Monday, 27 May 2013

Chelsea and The Accidental Gardener

The lower bank. If you leave this land alone at all
 then bluebells sprout up everywhere.
(More pictures below...)
Walk around my garden with me...
I spent some coffee times last week enjoying the elegant and perfectly coiffed perfections of the Chelsea Flower Show. Debora   was there, as was gardening friend   Gillian. My friend Avril  was going to go but did not quite make it.                                   

 I did not envy them, as for one thing I don't like crowds; for another I am merely an accidental gardener. Oh and there's this third thing - flower names do not drip off my tongue like honey. The only one I remember is Alchemilla Mollis because its name scans and because it holds drops of rain like tears in its exquisite leaves. And it thrives in shade and my garden has lots of that . Oh, and I know Forget-Me-Nots and Love-Lies-Bleeding from my childhood fascination with the names.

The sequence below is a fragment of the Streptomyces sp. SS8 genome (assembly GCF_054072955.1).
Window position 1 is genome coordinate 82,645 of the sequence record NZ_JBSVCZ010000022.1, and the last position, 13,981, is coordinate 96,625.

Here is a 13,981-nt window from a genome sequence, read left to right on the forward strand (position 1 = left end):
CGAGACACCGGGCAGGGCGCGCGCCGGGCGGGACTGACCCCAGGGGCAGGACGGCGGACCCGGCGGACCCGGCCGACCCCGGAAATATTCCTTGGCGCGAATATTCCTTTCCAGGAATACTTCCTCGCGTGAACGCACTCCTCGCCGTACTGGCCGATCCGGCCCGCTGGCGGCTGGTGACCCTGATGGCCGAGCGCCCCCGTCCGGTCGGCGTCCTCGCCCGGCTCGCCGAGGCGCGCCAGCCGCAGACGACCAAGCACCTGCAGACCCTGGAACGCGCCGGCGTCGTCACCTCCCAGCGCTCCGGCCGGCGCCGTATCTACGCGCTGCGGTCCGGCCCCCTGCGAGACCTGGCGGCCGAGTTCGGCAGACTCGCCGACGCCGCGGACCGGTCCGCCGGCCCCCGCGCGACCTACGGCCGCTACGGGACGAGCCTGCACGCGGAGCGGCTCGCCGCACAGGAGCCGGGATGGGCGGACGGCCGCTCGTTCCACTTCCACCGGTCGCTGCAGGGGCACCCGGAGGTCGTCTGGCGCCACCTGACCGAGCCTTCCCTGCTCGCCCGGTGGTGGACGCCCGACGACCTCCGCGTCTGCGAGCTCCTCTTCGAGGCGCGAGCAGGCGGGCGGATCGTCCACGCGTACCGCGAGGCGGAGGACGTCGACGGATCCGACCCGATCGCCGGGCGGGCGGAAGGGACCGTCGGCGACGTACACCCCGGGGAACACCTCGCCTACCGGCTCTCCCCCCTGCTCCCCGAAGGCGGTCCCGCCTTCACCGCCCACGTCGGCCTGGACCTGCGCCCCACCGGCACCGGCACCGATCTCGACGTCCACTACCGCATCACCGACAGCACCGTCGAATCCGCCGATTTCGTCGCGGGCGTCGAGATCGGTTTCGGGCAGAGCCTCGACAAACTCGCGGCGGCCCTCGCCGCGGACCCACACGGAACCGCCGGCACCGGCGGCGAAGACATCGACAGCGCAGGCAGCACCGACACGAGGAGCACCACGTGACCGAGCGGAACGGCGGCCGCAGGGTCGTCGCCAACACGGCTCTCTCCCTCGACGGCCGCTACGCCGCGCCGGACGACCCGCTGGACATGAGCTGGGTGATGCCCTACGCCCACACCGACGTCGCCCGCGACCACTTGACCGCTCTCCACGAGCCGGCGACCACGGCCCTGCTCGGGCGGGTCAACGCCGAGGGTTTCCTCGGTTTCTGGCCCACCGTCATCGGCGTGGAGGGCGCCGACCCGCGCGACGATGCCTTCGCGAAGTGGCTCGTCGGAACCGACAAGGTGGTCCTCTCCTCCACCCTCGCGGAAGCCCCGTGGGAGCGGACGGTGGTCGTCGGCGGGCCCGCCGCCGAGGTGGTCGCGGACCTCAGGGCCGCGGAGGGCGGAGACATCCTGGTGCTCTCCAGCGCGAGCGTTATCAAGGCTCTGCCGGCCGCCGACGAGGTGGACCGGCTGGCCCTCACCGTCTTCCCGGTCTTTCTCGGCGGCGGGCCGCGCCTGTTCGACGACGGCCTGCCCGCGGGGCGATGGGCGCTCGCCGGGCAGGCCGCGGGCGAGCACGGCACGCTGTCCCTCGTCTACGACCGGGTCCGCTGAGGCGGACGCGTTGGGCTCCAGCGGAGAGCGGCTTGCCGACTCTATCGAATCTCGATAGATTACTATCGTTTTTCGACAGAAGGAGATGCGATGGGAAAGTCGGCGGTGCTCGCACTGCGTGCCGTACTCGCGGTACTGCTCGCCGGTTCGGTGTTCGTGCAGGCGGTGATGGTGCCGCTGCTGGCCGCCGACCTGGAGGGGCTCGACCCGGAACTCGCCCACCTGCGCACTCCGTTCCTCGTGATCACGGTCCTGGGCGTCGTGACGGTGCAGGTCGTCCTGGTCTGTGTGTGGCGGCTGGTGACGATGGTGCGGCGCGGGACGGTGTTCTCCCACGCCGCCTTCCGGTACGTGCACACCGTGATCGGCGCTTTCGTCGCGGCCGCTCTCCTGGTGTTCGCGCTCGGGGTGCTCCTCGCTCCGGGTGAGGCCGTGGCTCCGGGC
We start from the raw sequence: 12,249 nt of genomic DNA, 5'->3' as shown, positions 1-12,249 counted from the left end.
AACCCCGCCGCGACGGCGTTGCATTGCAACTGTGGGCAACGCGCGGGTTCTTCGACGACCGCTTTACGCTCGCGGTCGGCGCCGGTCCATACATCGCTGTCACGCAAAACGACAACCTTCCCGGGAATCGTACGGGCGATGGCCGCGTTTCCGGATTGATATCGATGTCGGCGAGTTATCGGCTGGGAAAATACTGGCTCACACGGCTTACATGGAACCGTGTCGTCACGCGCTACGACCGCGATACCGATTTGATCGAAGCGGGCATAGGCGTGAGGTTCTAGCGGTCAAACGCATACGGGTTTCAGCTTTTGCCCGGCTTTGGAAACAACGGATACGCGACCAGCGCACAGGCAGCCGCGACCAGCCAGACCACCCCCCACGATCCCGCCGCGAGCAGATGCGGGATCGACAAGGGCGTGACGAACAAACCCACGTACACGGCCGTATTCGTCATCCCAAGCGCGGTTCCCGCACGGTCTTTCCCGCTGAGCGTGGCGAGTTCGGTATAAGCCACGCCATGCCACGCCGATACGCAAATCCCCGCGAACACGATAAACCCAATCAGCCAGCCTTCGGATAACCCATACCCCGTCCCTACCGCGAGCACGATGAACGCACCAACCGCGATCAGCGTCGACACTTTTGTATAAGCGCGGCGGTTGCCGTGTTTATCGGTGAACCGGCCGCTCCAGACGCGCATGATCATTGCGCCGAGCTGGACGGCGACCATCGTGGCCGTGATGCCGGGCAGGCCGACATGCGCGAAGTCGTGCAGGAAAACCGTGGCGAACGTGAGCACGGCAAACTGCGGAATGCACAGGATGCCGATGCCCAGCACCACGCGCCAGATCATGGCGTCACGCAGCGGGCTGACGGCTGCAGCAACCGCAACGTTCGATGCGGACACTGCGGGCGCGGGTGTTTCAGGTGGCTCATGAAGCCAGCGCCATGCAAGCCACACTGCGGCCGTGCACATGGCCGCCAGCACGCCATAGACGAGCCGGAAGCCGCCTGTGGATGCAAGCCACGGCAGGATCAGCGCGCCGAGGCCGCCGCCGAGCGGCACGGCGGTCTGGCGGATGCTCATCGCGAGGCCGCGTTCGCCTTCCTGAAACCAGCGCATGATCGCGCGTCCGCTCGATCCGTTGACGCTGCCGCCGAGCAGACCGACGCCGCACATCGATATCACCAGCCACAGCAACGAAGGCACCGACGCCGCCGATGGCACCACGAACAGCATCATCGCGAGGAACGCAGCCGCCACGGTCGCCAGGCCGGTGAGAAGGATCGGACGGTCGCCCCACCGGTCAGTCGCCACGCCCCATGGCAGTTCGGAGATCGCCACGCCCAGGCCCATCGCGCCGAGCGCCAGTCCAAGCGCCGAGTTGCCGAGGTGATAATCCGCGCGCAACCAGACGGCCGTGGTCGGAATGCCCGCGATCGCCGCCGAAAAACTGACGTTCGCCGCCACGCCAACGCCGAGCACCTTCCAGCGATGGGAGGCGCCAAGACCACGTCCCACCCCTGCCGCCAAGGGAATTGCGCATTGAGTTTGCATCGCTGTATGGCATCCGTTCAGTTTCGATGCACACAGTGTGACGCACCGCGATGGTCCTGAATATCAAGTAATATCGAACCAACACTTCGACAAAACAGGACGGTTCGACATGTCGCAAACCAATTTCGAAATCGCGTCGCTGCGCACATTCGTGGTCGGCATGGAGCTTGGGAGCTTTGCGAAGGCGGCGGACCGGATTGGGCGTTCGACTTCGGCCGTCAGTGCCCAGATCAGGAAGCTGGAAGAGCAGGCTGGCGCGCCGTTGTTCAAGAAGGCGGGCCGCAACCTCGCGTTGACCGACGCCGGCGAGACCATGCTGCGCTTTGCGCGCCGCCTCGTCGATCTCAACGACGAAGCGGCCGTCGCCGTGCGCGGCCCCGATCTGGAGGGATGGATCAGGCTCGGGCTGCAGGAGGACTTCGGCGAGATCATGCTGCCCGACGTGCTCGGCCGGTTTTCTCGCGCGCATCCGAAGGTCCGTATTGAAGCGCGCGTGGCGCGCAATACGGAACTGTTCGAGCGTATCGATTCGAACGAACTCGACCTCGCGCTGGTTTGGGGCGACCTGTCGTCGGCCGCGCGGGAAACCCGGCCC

Many years ago I did plant and grow things fairly successfully but once  I plunged myself into the compelling career of writing it totally engulfed  my planting, growing and making instincts,my hot-housing  and propagating energies. I stopped sewing too.

More then thirty years ago we bought this house in the middle of a small market town,  Built in 1870, the land on which it was built was carved out of a bit of ancient woodland. So  apart from a useful  lawn, our garden is  mostly trees and a long lumpy  bank. And it cannot be tamed; it  can only be gardened by accident.

I have featured the house - in various guises - in several of my novels but only this year in my new novel has the garden appeared as a significant part of the story. To do this I had to imagine this plot of land 1600 years ago when this area was a forest. That was fun